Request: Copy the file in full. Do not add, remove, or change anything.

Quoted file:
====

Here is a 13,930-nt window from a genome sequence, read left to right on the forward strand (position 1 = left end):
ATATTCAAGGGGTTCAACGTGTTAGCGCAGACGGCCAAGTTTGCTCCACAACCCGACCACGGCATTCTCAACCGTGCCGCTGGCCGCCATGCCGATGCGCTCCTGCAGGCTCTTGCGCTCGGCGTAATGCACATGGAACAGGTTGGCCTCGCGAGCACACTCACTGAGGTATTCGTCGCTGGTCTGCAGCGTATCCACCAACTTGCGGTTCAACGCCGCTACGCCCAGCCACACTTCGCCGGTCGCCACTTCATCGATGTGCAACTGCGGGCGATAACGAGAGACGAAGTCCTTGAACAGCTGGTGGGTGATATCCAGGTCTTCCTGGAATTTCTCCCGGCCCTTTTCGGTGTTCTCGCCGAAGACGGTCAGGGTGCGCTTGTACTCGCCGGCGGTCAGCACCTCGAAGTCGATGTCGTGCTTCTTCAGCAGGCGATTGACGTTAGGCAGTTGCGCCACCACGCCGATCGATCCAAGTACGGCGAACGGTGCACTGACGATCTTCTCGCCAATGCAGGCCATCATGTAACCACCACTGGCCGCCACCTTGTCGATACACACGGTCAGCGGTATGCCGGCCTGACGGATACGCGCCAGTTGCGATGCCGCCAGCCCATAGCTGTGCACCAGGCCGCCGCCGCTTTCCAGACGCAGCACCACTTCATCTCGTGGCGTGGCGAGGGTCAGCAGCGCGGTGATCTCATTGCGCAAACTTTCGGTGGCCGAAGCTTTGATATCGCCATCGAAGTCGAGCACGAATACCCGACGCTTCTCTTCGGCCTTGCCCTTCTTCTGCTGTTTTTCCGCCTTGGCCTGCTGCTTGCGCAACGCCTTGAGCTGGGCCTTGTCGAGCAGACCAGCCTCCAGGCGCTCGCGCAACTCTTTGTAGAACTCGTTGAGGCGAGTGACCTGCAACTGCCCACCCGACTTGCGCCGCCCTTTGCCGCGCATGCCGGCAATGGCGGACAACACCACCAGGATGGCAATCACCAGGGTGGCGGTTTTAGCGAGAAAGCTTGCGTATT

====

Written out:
Here is a 13,930-nt window from a genome sequence, read left to right on the forward strand (position 1 = left end):
ATATTCAAGGGGTTCAACGTGTTAGCGCAGACGGCCAAGTTTGCTCCACAACCCGACCACGGCATTCTCAACCGTGCCGCTGGCCGCCATGCCGATGCGCTCCTGCAGGCTCTTGCGCTCGGCGTAATGCACATGGAACAGGTTGGCCTCGCGAGCACACTCACTGAGGTATTCGTCGCTGGTCTGCAGCGTATCCACCAACTTGCGGTTCAACGCCGCTACGCCCAGCCACACTTCGCCGGTCGCCACTTCATCGATGTGCAACTGCGGGCGATAACGAGAGACGAAGTCCTTGAACAGCTGGTGGGTGATATCCAGGTCTTCCTGGAATTTCTCCCGGCCCTTTTCGGTGTTCTCGCCGAAGACGGTCAGGGTGCGCTTGTACTCGCCGGCGGTCAGCACCTCGAAGTCGATGTCGTGCTTCTTCAGCAGGCGATTGACGTTAGGCAGTTGCGCCACCACGCCGATCGATCCAAGTACGGCGAACGGTGCACTGACGATCTTCTCGCCAATGCAGGCCATCATGTAACCACCACTGGCCGCCACCTTGTCGATACACACGGTCAGCGGTATGCCGGCCTGACGGATACGCGCCAGTTGCGATGCCGCCAGCCCATAGCTGTGCACCAGGCCGCCGCCGCTTTCCAGACGCAGCACCACTTCATCTCGTGGCGTGGCGAGGGTCAGCAGCGCGGTGATCTCATTGCGCAAACTTTCGGTGGCCGAAGCTTTGATATCGCCATCGAAGTCGAGCACGAATACCCGACGCTTCTCTTCGGCCTTGCCCTTCTTCTGCTGTTTTTCCGCCTTGGCCTGCTGCTTGCGCAACGCCTTGAGCTGGGCCTTGTCGAGCAGACCAGCCTCCAGGCGCTCGCGCAACTCTTTGTAGAACTCGTTGAGGCGAGTGACCTGCAACTGCCCACCCGACTTGCGCCGCCCTTTGCCGCGCATGCCGGCAATGGCGGACAACACCACCAGGATGGCAATCACCAGGGTGGCGGTTTTAGCGAGAAAGCTTGCGTATT